UN report blames gas attack on Syrian regime

UN report blames gas attack on Syrian regime

UN report blames gas attack on Syrian regime

United Nations investigators on Oct. 26 blamed a sarin gas massacre on Bashar al-Assad’s regime, as the United States renewed its warning that he has no role in Syria’s future.United Nations investigators on Oct. 26 blamed a sarin gas massacre on Bashar al-Assad’s regime, as the United States renewed its warning that he has no role in Syria’s future.

The expert panel’s report and tough remarks by U.S. Secretary of State Rex Tillerson overshadowed the announcement that U.N.-sponsored peace talks will resume next month.More than 80 people died on April 4 this year when sarin gas projectiles were fired into Khan Sheikhun, a rebel-held town in the Idlib province of northwestern Syria.Images of dead and dying victims, including young children, in the aftermath of the attack provoked global outrage and a U.S. cruise missile strike on a regime air base.

The U.N. placed the death toll at 83 while the U.K.-based Syrian Observatory for Human Rights said it was 87.Syria and its ally Russia had suggested that a rebel weapon may have detonated on the ground but the U.N. panel confirmed Western intelligence reports that blamed the regime.

“The Syrian Arab Republic is responsible for the release of sarin at Khan Sheikhoun on April 4, 2017,” the report from the U.N. and the Organization for the Prohibition of Chemical Weapons’ Joint Investigative Mechanism (JIM) said.

The report will increase pressure on Assad’s regime just as Washington, in the wake of battlefield victories against the Islamic State of Iraq and the Levant (ISIL), renews calls for him to step down.Secretary of State Rex Tillerson’s comments to reporters came during a visit to Geneva in which he met U.N. envoy Staffan de Mistura, who is trying to convene a new round of peace talks next month.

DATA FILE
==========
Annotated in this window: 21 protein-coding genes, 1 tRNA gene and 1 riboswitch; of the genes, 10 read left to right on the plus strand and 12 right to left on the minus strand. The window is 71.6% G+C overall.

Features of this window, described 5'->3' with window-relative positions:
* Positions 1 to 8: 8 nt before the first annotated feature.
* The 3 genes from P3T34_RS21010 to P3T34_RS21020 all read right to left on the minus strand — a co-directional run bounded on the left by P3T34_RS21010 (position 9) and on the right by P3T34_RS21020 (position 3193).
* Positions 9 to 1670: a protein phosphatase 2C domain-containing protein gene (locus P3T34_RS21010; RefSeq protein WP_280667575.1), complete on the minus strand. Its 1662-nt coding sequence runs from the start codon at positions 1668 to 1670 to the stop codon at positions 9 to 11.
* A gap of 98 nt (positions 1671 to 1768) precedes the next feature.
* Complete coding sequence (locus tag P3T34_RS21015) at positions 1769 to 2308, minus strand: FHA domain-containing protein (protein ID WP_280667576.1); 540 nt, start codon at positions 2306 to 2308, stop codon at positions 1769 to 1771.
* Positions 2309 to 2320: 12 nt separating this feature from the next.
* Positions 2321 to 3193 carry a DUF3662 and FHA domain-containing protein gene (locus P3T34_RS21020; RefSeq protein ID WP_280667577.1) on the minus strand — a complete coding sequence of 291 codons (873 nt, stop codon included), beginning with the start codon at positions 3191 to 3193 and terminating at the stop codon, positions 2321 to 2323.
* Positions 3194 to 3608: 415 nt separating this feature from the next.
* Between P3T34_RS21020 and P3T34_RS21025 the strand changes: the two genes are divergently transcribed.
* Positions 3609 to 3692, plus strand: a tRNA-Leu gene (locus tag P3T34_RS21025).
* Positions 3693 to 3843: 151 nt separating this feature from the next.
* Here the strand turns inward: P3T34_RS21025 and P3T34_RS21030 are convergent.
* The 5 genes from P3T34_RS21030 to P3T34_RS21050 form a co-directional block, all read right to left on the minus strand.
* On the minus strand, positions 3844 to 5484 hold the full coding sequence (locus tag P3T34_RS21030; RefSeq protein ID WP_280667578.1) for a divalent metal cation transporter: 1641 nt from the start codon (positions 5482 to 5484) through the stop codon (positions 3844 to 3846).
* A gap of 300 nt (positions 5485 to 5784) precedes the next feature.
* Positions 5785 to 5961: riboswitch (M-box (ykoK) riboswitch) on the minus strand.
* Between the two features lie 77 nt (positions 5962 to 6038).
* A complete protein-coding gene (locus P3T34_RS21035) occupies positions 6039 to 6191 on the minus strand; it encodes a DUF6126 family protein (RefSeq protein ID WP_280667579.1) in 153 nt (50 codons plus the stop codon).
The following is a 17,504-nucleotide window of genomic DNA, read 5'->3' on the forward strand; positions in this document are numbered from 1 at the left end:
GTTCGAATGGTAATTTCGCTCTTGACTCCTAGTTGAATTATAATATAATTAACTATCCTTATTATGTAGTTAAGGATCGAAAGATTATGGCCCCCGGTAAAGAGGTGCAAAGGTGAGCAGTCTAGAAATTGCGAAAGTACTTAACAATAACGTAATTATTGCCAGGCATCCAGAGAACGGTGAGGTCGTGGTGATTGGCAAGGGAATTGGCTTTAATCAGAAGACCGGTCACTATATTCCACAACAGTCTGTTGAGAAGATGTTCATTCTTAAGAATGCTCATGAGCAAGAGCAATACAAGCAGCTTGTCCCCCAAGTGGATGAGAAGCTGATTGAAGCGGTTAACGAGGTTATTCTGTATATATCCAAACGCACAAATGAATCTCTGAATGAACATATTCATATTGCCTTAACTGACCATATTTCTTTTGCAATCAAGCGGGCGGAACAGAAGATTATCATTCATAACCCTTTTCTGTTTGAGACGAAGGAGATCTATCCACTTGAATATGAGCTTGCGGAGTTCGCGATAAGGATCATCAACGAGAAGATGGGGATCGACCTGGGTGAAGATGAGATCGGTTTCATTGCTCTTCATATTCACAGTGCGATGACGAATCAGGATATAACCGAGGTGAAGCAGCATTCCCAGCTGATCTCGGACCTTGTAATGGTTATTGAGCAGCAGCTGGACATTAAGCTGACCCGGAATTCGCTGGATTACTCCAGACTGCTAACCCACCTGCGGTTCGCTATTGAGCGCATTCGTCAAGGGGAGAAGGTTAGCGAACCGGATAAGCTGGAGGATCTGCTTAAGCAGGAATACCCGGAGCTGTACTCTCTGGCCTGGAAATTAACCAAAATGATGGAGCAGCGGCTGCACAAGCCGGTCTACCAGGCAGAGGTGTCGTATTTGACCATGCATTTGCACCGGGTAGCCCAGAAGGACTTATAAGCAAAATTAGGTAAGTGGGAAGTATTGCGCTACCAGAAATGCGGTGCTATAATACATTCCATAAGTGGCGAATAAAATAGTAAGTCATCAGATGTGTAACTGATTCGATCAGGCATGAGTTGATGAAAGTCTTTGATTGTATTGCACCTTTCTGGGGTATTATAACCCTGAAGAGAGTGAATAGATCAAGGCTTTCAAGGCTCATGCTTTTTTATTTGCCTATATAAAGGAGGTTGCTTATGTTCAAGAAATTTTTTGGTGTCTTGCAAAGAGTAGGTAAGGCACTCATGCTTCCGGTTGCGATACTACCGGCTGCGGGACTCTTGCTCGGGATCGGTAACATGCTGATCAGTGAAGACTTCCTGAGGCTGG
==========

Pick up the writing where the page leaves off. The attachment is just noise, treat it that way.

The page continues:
The secretary said U.S. policy has not changed, but his remarks represented tougher language from an administration that had previously said Assad’s fate is not a priority.

“We do not believe there is a future for the Assad regime, the Assad family,” Tillerson said.

“I think I’ve said it on a number of occasions. The reign of the Assad family is coming to an end, and the only issue is how should that be brought about.” 

Russia, which is running a parallel peace process with Iran and Turkey in a series of talks in the Kazakh capital Astana, reacted coolly to Tillerson’s remarks.

“I think we should not pre-empt any future for anybody,” said Moscow’s U.N. ambassador Vassily Nebenzia, who on Oct. 24 had vetoed a US attempt to extend the gas attack probe.

British Foreign Secretary Boris Johnson said the U.N. panel’s report had reached a “clear conclusion” and urged the “international community to unite to hold Assad’s regime accountable.”

“I call on Russia to stop covering up for its abhorrent ally and keep its own commitment to ensure that chemical weapons are never used again,” he said.De Mistura hopes to convene an eighth round of Syrian peace talks between Assad’s regime and an opposition coalition in Geneva from Nov. 28.

On Oct. 27, Russia criticized the U.N. report, with a deputy foreign minister saying it contained inconsistencies and unverified evidence.

“Even the first cursory read shows that many inconsistencies, logical discrepancies, using doubtful witness accounts and unverified evidence... all of this is still [in the report],” Deputy Foreign Minister Sergei Ryabkov told Interfax news agency.

Ryabkov said other nations were seeking to use the report to “resolve their own strategic geopolitical issues in Syria.”   

Russia would analyze the findings and publish a response soon, he added.

United Nations, Syria, Gas Attack